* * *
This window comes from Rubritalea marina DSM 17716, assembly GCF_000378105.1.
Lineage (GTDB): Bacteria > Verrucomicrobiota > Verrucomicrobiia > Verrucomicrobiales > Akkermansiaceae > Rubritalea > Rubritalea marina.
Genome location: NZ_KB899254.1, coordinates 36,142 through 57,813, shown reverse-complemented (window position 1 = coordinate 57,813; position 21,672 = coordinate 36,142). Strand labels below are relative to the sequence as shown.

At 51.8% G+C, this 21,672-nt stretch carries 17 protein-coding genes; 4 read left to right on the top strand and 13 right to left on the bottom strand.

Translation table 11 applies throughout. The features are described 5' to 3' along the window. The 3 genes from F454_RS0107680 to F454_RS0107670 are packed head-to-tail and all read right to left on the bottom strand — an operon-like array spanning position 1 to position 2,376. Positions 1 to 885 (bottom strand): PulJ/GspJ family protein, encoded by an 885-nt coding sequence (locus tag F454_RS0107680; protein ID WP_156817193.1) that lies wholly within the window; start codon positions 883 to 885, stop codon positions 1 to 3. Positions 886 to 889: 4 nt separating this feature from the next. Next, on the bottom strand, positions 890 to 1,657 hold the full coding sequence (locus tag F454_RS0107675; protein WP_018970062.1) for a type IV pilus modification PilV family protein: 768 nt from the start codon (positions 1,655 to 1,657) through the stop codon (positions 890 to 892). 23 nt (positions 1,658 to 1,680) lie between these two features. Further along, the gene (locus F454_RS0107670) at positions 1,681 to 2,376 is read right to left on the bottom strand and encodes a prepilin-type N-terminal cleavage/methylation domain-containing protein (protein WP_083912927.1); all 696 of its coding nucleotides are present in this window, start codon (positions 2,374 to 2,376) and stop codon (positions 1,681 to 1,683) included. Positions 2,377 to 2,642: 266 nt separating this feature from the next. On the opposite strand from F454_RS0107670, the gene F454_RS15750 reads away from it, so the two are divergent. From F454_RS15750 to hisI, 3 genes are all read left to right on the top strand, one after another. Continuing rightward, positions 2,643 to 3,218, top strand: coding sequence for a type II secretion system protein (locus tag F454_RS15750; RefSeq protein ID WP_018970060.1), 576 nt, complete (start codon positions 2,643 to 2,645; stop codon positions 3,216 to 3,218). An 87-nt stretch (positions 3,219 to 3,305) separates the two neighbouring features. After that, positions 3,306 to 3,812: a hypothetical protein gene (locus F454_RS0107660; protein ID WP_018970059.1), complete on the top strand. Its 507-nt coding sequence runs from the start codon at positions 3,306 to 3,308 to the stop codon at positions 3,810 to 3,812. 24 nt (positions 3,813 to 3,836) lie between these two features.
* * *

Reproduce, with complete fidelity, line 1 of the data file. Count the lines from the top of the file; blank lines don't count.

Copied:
This window comes from Rubritalea marina DSM 17716, assembly GCF_000378105.1.